Written by Abigail Nass, CNN Thuan Phu
We’ve seen them in life size — the sausages and iced coffee. When you’re on an adventure, you don’t mind seeing them enlarged on a piece of reclaimed driftwood.
That’s exactly what you’ll find on the decks of popular boats off Singapore’s East Coast and Bangkok’s iconic Lighthouse Bridge. In fact, you can even pay to have one in a glass tube at Thailand’s famous Yoga Rocks surfing resort in Krabi.
These and many other very strange souvenirs once adorned the body of Ason Tantpol. Since the popular monk and popular tattoo artist died last year, he’s been memorialized with sandstone effigies carved into his body. His beachside hideaway in Rayong, 40 miles south of Bangkok, is decorated with the same ornaments.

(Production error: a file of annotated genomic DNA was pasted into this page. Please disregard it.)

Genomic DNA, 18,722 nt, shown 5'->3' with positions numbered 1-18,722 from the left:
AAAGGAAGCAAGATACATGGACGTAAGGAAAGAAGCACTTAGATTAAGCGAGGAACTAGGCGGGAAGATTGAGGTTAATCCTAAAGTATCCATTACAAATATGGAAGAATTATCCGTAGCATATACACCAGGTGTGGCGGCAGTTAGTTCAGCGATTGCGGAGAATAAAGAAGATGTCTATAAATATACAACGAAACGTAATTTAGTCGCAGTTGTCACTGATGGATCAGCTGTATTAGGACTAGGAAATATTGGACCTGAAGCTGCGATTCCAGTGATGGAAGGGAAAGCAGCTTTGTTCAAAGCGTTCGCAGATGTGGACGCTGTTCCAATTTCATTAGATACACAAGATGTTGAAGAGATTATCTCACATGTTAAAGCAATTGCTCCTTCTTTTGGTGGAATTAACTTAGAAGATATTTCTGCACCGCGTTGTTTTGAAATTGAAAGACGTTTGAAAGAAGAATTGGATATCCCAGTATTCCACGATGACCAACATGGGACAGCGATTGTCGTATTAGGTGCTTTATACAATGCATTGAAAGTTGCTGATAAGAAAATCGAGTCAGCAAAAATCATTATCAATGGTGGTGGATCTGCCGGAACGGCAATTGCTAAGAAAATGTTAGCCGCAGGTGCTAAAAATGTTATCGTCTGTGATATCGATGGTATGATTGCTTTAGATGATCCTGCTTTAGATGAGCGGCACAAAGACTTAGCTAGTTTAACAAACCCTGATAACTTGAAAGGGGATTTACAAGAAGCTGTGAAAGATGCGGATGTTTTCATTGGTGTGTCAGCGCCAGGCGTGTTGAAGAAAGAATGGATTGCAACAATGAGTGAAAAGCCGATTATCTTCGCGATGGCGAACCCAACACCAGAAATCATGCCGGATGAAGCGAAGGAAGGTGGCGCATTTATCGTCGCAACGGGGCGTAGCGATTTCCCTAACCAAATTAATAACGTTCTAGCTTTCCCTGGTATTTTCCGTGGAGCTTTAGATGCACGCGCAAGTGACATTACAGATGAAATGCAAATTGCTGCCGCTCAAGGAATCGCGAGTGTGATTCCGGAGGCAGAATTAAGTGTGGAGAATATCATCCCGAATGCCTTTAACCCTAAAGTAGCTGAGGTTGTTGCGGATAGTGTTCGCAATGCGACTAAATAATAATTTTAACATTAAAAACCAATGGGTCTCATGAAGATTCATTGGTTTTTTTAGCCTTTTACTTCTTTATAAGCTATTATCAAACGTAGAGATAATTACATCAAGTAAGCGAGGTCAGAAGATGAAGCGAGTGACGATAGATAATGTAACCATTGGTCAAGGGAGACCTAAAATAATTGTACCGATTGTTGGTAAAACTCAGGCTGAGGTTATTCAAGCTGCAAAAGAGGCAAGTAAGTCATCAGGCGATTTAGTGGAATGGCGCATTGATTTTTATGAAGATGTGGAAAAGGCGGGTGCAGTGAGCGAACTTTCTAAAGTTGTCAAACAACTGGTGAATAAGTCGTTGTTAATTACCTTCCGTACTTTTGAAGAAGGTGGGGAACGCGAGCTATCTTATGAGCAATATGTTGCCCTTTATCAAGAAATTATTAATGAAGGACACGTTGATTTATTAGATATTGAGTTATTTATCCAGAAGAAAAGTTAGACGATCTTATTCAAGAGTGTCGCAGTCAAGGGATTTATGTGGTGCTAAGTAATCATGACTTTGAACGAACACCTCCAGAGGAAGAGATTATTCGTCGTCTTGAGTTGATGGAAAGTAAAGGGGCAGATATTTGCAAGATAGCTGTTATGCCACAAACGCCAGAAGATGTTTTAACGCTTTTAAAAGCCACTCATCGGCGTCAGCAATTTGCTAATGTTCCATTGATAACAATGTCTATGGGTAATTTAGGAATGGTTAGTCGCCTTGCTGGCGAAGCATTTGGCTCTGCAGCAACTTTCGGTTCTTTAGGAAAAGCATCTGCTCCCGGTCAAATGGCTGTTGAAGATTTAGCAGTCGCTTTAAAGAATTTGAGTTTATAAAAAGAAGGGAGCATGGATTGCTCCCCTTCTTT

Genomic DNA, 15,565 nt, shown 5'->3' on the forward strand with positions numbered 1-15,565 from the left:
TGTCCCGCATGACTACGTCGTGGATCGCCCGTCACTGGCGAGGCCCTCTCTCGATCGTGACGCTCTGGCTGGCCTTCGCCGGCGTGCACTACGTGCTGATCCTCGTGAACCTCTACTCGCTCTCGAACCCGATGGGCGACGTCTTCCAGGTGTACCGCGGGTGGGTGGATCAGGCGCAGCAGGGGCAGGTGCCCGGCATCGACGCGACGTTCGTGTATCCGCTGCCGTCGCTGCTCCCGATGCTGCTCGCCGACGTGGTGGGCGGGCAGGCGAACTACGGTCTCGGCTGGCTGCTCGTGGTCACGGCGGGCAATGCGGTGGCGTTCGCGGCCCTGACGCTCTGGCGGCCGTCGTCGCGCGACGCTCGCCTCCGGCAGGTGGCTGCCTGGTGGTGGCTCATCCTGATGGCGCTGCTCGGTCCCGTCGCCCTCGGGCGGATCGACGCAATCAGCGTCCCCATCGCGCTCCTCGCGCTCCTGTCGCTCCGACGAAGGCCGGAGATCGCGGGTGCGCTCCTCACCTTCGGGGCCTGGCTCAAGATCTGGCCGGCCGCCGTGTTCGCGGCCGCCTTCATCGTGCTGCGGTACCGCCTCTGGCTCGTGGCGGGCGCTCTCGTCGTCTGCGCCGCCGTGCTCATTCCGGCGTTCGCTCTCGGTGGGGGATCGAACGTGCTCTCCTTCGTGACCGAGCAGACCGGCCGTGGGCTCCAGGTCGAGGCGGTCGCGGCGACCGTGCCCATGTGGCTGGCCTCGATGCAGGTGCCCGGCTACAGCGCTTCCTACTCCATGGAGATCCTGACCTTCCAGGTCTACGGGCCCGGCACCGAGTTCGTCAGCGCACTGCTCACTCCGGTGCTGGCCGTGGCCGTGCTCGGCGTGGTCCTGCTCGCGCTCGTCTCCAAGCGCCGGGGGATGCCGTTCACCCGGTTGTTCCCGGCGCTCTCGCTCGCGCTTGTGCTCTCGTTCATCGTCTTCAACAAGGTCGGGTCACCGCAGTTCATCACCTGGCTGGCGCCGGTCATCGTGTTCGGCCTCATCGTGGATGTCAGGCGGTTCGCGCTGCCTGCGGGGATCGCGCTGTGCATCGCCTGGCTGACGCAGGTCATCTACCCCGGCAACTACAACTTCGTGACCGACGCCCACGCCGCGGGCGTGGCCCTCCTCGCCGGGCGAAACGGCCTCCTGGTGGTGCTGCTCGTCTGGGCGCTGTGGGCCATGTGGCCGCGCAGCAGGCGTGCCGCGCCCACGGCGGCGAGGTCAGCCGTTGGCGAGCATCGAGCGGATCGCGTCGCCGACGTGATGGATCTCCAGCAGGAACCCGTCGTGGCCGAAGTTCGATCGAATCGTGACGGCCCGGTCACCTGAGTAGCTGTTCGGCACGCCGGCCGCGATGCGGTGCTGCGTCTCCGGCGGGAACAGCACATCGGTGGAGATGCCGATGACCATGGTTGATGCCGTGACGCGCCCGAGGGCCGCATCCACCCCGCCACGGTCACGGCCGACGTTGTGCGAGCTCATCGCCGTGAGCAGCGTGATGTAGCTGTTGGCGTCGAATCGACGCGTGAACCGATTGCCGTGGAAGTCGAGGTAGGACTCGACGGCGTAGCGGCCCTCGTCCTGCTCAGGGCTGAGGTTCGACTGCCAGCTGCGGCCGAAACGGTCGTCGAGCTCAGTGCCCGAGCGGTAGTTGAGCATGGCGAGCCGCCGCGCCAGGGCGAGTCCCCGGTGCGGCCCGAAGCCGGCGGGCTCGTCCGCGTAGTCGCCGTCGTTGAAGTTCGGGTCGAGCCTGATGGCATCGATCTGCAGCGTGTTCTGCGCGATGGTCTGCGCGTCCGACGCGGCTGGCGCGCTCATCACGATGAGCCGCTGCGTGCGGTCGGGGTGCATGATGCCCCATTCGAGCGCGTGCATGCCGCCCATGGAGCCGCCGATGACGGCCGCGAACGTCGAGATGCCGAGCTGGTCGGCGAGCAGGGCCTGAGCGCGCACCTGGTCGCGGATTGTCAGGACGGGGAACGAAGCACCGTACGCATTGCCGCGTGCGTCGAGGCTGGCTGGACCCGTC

The apparent intimate relationships between monks and tattoo artists is pretty well known among the tattoo community. The former travel accessories are often viewed as way to blend into a local culture, even if they haven’t made the trip.
The border between religious and secular can be blurred when it comes to tattoos. And some people say it can’t be crossed at all.
“This is my country, I love it and I worship this temple because this temple in the United States has no smell at all,” said cardiologist Michael Volpatti, a U.S. citizen, after a visit to Tantpol’s Doi Tien Temple on Ao Nang Island. “To me, there’s something missing.”
Yet, for others, the shared interest might have more to do with the food on offer.
From his beach retreat, Tantpol could feast on seared tiger prawns served with coconut milk sauce, pheasant curry, grilled dry mackerel and, of course, grilled meat.
Besides that, Tantpol himself threw up his favorite dish on a plate from the dormitory. “Hot sausages with pad Thai, grilled dry mackerel and coconut lassi,” he said. “That’s it.”